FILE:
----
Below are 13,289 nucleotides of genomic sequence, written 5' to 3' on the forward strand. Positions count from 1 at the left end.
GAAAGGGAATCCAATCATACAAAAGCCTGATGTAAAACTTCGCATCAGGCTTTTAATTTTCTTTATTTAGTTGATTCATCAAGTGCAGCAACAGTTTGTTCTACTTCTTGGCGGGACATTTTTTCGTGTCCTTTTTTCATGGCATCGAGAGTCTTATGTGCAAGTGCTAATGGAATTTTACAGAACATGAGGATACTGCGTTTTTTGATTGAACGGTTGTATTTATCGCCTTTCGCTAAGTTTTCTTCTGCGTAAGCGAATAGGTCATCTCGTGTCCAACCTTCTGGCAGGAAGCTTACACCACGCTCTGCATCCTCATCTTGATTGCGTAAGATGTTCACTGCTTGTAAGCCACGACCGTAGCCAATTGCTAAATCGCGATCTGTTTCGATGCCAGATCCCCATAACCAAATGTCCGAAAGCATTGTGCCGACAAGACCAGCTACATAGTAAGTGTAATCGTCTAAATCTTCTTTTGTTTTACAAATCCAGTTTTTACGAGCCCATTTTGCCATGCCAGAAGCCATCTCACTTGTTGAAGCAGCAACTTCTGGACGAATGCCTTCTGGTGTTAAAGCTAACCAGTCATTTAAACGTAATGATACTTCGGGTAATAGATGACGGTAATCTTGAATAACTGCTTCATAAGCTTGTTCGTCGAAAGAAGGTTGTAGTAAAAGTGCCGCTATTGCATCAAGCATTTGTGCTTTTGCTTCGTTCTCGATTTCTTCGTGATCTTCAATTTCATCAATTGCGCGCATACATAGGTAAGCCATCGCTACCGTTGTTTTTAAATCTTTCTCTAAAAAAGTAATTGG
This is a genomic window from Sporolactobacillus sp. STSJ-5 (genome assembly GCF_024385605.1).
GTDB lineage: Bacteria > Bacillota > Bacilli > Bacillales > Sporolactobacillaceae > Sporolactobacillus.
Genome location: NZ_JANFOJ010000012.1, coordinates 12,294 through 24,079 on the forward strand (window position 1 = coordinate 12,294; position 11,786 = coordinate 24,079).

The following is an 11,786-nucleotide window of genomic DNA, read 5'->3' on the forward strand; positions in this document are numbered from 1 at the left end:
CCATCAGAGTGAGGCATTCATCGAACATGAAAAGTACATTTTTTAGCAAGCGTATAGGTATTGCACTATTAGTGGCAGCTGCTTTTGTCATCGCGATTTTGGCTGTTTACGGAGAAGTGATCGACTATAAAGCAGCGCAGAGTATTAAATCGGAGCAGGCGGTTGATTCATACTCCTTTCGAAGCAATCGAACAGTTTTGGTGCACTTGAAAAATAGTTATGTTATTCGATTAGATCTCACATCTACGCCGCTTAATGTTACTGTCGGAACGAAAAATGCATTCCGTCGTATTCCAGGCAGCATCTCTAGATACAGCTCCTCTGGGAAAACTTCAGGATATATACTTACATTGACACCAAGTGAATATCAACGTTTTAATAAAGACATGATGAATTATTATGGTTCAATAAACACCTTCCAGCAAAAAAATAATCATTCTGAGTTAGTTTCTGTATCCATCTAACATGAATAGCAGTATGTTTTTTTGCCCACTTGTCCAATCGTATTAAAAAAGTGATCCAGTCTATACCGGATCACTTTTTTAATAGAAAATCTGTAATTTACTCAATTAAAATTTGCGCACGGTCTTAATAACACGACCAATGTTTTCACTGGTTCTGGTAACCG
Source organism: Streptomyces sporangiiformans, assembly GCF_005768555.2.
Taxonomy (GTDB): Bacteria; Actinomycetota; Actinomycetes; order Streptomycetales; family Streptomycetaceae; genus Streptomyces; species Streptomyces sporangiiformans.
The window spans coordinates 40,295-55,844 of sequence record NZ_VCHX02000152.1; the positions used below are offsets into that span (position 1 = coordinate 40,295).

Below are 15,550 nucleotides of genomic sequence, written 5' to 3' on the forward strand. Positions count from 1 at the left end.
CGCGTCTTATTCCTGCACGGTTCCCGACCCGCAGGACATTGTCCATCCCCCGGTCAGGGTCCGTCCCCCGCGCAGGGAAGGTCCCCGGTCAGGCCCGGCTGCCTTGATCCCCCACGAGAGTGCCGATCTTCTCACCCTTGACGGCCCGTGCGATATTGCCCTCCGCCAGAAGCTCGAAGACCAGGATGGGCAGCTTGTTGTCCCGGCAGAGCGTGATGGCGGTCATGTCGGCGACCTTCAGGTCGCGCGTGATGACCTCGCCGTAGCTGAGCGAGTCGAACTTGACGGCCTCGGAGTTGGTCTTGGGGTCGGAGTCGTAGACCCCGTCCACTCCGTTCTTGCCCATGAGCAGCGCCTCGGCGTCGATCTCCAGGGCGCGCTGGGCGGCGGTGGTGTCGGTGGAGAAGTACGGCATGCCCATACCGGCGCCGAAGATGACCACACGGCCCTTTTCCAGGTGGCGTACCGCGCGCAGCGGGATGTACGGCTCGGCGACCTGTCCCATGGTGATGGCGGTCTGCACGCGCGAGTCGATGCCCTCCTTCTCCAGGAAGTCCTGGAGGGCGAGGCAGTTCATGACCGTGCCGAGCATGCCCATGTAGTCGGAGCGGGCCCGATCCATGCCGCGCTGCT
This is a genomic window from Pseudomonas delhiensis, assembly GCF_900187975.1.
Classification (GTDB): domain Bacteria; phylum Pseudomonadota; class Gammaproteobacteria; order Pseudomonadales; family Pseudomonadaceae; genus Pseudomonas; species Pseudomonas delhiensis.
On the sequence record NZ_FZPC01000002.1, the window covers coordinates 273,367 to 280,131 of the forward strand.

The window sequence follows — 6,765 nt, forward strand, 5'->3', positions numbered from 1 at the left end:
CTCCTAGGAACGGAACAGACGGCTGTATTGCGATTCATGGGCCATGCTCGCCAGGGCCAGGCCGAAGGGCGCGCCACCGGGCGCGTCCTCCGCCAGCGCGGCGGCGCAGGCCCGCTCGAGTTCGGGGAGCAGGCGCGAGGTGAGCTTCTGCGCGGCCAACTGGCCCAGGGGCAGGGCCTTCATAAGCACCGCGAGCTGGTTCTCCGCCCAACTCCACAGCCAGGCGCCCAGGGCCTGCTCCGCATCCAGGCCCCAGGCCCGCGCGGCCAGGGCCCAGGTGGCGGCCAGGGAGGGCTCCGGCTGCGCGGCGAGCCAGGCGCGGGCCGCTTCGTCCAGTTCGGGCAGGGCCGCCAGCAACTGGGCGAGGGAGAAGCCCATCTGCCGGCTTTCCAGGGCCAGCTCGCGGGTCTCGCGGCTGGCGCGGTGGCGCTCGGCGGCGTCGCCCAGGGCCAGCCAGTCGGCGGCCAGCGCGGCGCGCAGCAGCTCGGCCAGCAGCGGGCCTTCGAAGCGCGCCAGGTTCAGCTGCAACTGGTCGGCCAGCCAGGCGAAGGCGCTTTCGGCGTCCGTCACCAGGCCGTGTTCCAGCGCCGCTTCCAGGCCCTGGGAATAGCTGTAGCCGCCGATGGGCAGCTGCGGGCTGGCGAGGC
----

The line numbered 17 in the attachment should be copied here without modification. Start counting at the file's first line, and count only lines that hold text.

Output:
CTCCTAGGAACGGAACAGACGGCTGTATTGCGATTCATGGGCCATGCTCGCCAGGGCCAGGCCGAAGGGCGCGCCACCGGGCGCGTCCTCCGCCAGCGCGGCGGCGCAGGCCCGCTCGAGTTCGGGGAGCAGGCGCGAGGTGAGCTTCTGCGCGGCCAACTGGCCCAGGGGCAGGGCCTTCATAAGCACCGCGAGCTGGTTCTCCGCCCAACTCCACAGCCAGGCGCCCAGGGCCTGCTCCGCATCCAGGCCCCAGGCCCGCGCGGCCAGGGCCCAGGTGGCGGCCAGGGAGGGCTCCGGCTGCGCGGCGAGCCAGGCGCGGGCCGCTTCGTCCAGTTCGGGCAGGGCCGCCAGCAACTGGGCGAGGGAGAAGCCCATCTGCCGGCTTTCCAGGGCCAGCTCGCGGGTCTCGCGGCTGGCGCGGTGGCGCTCGGCGGCGTCGCCCAGGGCCAGCCAGTCGGCGGCCAGCGCGGCGCGCAGCAGCTCGGCCAGCAGCGGGCCTTCGAAGCGCGCCAGGTTCAGCTGCAACTGGTCGGCCAGCCAGGCGAAGGCGCTTTCGGCGTCCGTCACCAGGCCGTGTTCCAGCGCCGCTTCCAGGCCCTGGGAATAGCTGTAGCCGCCGATGGGCAGCTGCGGGCTGGCGAGGC